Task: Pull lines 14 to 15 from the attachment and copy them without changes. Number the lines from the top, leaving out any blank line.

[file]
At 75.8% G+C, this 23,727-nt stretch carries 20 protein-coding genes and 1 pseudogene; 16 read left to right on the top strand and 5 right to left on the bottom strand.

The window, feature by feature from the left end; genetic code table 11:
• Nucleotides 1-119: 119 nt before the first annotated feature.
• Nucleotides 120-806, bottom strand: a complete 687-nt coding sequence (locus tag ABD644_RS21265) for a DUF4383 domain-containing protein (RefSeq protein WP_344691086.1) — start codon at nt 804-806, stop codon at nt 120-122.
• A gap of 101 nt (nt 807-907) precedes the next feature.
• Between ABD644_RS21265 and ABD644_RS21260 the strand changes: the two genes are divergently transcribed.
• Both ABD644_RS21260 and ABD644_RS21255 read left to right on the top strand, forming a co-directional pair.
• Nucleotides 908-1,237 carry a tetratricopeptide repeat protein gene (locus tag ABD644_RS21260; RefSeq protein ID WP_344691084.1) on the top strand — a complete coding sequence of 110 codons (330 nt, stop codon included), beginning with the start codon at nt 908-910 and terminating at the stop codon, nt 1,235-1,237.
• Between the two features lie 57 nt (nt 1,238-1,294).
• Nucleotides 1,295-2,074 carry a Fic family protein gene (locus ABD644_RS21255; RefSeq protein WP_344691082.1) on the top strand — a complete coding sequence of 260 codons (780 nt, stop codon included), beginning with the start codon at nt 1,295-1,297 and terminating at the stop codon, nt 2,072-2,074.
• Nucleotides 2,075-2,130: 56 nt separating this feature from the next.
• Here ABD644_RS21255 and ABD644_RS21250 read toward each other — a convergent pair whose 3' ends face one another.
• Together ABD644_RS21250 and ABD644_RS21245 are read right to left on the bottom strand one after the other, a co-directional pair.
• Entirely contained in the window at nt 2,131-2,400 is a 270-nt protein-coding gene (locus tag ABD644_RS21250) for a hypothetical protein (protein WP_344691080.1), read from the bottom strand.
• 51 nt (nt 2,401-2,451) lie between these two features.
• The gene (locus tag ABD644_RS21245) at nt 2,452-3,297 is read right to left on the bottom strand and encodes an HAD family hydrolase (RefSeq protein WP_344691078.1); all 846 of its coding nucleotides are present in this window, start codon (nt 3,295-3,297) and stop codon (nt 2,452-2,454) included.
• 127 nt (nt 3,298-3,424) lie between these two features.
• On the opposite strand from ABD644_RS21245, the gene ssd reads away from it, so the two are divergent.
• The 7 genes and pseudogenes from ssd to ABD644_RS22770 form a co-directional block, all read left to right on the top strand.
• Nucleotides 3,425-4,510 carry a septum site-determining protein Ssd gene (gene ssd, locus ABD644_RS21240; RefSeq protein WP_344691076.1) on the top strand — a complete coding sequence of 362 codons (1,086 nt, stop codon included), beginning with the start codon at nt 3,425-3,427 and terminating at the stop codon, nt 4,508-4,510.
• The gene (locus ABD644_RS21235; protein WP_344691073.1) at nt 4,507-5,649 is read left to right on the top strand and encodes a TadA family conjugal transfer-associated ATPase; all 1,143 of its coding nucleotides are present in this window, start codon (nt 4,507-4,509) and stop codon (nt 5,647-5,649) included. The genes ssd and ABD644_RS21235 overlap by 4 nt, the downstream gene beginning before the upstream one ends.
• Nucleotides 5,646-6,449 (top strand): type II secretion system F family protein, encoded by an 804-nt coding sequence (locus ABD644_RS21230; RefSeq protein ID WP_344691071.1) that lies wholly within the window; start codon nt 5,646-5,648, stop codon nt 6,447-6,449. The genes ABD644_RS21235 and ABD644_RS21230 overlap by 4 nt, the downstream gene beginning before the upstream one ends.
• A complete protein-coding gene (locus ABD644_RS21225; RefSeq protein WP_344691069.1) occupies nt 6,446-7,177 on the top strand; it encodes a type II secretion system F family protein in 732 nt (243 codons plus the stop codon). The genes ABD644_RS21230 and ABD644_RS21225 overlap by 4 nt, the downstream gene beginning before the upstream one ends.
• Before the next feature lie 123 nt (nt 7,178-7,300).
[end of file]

• Entirely contained in the window at nt 2,131-2,400 is a 270-nt protein-coding gene (locus tag ABD644_RS21250) for a hypothetical protein (protein WP_344691080.1), read from the bottom strand.
• 51 nt (nt 2,401-2,451) lie between these two features.